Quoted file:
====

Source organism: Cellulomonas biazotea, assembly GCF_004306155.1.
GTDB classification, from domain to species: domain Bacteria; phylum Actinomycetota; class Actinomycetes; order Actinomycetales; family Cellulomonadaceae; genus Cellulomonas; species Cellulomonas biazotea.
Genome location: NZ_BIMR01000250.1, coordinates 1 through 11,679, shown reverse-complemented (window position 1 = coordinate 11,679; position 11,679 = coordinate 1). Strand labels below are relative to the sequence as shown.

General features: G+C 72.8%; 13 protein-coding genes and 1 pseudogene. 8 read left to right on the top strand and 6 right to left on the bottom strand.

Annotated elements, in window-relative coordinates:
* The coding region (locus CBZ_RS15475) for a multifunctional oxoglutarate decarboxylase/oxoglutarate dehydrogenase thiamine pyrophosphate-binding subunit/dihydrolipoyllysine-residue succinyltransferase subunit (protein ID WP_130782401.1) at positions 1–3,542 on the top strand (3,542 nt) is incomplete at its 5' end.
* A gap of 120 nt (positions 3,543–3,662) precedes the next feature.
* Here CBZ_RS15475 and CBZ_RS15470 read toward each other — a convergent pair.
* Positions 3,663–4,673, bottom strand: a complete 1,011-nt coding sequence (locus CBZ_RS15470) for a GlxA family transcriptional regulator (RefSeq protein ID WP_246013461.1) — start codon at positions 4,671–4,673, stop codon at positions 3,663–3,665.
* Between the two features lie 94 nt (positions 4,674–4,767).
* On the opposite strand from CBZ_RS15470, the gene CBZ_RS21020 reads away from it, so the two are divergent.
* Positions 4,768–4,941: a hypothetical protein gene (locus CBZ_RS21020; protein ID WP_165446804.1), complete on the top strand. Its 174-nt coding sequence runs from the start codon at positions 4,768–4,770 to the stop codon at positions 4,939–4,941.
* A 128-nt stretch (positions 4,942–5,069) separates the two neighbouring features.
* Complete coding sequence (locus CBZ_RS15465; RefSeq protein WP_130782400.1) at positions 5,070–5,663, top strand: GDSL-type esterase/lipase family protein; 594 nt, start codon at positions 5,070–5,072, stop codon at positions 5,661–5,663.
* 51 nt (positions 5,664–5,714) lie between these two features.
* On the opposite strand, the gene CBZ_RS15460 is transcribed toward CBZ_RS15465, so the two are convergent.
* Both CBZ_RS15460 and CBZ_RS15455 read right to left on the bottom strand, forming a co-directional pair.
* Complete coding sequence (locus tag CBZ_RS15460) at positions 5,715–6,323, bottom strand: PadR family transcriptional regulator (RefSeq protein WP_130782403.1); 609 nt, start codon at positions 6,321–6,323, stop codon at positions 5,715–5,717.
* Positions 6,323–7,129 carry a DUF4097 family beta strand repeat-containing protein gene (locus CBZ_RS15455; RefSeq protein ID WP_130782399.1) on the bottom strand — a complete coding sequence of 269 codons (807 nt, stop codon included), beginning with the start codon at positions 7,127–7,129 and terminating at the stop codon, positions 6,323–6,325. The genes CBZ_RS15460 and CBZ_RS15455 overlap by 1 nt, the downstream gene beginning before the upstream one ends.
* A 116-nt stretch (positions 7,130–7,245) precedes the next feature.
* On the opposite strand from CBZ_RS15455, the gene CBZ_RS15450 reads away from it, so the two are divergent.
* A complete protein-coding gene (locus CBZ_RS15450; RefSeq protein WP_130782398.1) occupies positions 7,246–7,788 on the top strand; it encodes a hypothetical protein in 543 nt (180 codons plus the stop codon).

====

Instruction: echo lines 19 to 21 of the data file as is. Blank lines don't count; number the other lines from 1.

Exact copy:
* Positions 6,323–7,129 carry a DUF4097 family beta strand repeat-containing protein gene (locus CBZ_RS15455; RefSeq protein ID WP_130782399.1) on the bottom strand — a complete coding sequence of 269 codons (807 nt, stop codon included), beginning with the start codon at positions 7,127–7,129 and terminating at the stop codon, positions 6,323–6,325. The genes CBZ_RS15460 and CBZ_RS15455 overlap by 1 nt, the downstream gene beginning before the upstream one ends.
* A 116-nt stretch (positions 7,130–7,245) precedes the next feature.
* On the opposite strand from CBZ_RS15455, the gene CBZ_RS15450 reads away from it, so the two are divergent.